Kant on the Dilemma of Rational ReligionRichard Velkley (Tulane University)
Kant’s critical philosophy offers a limited defense of religion in the form of pure rational religion based on rational autonomy. Such religion contains an internal difficulty in that morality as autonomy inevitably leads to religion as hope for the achievement of a moral world that finite humans strive to realize but know they cannot bring about wholly through human powers. Humans are, therefore, inevitably drawn to forms of deliverance from evil granted through higher powers as taught by historical religions. But such deliverance weakens or even opposes autonomous human efforts at improvement. In Religion within the Bounds of Mere Reason, Kant argues that pure rational religion needs to draw support from historical religion, specifically Christianity, but must oppose the salvific claims of such religion. These requirements lead to Kant’s remarkable doctrine about radical evil, the propensity of human reason to place self-love above the demands of the moral law. According to this doctrine, the believer must regard the evil inherent in the human disposition as inextirpable and must also commit to unending progress in opposing evil. One could call this the dilemma of teleology in rational religion.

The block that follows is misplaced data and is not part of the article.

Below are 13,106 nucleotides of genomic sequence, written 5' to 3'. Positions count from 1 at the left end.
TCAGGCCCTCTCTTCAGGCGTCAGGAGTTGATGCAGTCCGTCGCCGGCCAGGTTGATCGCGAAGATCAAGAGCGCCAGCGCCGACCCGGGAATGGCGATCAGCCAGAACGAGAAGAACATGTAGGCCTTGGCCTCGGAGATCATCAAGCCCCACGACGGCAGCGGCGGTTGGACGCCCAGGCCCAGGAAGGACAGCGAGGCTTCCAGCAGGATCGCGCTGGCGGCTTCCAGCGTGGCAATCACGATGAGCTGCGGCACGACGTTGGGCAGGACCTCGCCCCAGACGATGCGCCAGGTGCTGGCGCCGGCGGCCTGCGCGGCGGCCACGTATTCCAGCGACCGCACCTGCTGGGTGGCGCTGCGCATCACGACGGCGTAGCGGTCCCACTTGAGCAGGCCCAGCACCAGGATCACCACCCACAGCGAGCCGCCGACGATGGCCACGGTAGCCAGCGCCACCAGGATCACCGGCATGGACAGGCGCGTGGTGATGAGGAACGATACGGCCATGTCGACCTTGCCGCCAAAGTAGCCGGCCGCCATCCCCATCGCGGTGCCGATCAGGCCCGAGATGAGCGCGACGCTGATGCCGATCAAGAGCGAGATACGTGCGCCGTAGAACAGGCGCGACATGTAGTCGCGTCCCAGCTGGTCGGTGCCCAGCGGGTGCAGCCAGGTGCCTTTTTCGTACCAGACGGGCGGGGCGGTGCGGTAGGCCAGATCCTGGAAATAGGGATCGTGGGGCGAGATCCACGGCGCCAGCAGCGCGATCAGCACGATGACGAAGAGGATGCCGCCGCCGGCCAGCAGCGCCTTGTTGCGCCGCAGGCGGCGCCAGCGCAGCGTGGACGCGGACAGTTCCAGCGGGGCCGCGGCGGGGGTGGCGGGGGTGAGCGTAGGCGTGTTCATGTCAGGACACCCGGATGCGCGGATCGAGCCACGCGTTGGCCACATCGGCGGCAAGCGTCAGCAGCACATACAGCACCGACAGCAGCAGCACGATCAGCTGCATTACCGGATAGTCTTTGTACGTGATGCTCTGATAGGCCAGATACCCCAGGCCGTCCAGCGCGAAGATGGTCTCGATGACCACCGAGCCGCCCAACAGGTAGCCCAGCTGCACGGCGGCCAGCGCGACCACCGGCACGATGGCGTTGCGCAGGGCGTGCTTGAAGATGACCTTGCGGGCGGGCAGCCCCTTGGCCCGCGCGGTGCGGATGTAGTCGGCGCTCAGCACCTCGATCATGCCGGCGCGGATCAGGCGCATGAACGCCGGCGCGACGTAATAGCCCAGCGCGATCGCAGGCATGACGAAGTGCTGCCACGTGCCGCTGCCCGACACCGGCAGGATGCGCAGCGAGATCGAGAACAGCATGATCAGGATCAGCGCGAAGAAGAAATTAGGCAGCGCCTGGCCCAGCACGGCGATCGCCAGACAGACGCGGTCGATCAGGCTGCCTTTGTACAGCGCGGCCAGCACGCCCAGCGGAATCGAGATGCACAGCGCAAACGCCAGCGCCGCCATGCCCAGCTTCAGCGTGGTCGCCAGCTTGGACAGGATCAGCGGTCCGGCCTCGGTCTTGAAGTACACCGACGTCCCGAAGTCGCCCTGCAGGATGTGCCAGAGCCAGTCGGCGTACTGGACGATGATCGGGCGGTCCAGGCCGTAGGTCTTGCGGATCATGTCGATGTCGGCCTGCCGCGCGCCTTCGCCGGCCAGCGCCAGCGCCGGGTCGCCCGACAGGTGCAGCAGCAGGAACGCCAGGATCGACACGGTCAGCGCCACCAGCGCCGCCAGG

June 21, 2023, 11:45pm UTC